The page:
After over a month of continuously cloudy days, it is today, on a much-longed for day of clear skies, that my colleagues (fellow Coordinators for International Relations) and I have come to Yasugi City. It will soon be three years since I began working in Shimane Prefecture. When I think of Yasugi City, I think of the well-known Adachi Art Museum and Yasugi’s famous folksong ‘Dojō-Sukui’ (Loach Fishing). Our interviews, I learn, will this time occur at several places where one can experience traditional culture. We pass through a quiet, rural town, and stop in front of a small building. I hesitated outside of the building while everyone went inside, one by one. As I always do, I searched for the shop’s sign on the façade, but found none. My curiosity was stirred up by this mysterious place.
This place was ‘Amano Kouya’ (‘Amano’s Dye Workshop’), a business where one can experience traditional Japanese indigo-dyeing. It’s not a very large workshop, but its atmosphere is overflowing with history. Amano Kouya was founded in 1870 and has continued operating steadily for five generations. The current ‘successor’ to the line is Mr.Hisashi Amano. He explains that, originally, there were many indigo-dye workshops in Yasugi City’s Hirose Town. He claims the indigo-dye matches the relaxed Japanese temperament but the tradition of indigo-dyeing took a hit post-WWII when various bright colors and skills entered Japan from overseas and the art of indigo-dyeing faded out quickly. In order to keep up with this change in society, they diversified by introducing cloth-dyeing, life-style goods, decorative goods, on top of the traditional thread-dyeing.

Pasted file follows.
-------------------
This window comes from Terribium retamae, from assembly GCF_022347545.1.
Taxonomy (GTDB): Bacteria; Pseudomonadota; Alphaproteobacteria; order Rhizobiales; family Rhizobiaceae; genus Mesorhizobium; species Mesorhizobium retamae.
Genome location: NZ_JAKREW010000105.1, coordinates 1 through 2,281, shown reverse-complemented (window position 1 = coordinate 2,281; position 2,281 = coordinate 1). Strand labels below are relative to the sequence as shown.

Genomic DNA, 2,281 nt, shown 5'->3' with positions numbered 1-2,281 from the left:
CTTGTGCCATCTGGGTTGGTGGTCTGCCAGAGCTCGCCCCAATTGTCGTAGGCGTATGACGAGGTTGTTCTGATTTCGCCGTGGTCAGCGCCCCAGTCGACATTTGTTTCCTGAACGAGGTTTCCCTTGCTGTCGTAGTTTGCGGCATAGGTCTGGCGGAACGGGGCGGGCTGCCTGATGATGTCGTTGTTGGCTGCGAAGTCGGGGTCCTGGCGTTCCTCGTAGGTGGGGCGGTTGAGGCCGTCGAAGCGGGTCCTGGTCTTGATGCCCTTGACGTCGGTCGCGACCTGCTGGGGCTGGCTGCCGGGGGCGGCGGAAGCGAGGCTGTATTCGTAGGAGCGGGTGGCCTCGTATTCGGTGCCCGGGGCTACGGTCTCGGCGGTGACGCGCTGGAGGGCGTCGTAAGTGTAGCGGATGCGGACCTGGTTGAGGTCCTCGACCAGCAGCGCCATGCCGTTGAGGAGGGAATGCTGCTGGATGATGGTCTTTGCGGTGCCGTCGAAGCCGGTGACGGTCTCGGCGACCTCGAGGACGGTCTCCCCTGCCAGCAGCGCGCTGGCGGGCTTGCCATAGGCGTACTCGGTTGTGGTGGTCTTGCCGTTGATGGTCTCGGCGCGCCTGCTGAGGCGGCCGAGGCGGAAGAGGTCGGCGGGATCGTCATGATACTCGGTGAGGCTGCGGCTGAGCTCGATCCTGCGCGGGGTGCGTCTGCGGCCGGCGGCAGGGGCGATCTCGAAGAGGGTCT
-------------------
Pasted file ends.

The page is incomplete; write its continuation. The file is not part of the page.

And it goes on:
When I was back in China, I visited the famous Wuzhen Water Town and had a chance to visit an old-fashioned dye-house. I have always thought it was a shame I never had the opportunity to try dyeing at that time and I was very excited to have my small wish granted this time. With his unique sense of humor, Mr. Amano explained to us in detail the art of dyeing and the ways to make the various patterns. Taking a single white handkerchief, I began to think of a pattern to create. No matter what pattern I decide, this will be unique amongst all the patterns in the world. My own ‘special-edition’. We could choose between a light blue and a dark, almost navy blue. If you like sky blue, you need only dye the handkerchief one time. You lower the handkerchief into the dye for one minute at a time, and then squeeze out the liquid when you raise it up out of the tub, spread it out and then let it touch the air. When immersed inside the tub, you cannot just hold it still; you must massage the dye, especially in the corners. Personally, I like indigo, so I dipped mine into the dye twice before washing it in water and hanging it to dry. Each of us had a look of anticipation on our faces as we opened our own handkerchiefs. Mine turned out just as I expected; indigo blue, with a beautiful but reserved design. I felt a small sense of accomplishment. That is one of the charms of ‘experience tourism,’ I suppose. Usually you simply hear a dull explanation and then imagine what the real thing would be like. If you have the opportunity to experience it with your own hands, however, you feel the reality of the experience and come one step closer to real Japanese culture.
This report has been published in a magazine SHIMANEAN, which was made by CIR(Coordinator for International Relations) living in Shimane, to provide information on Shimane to the world.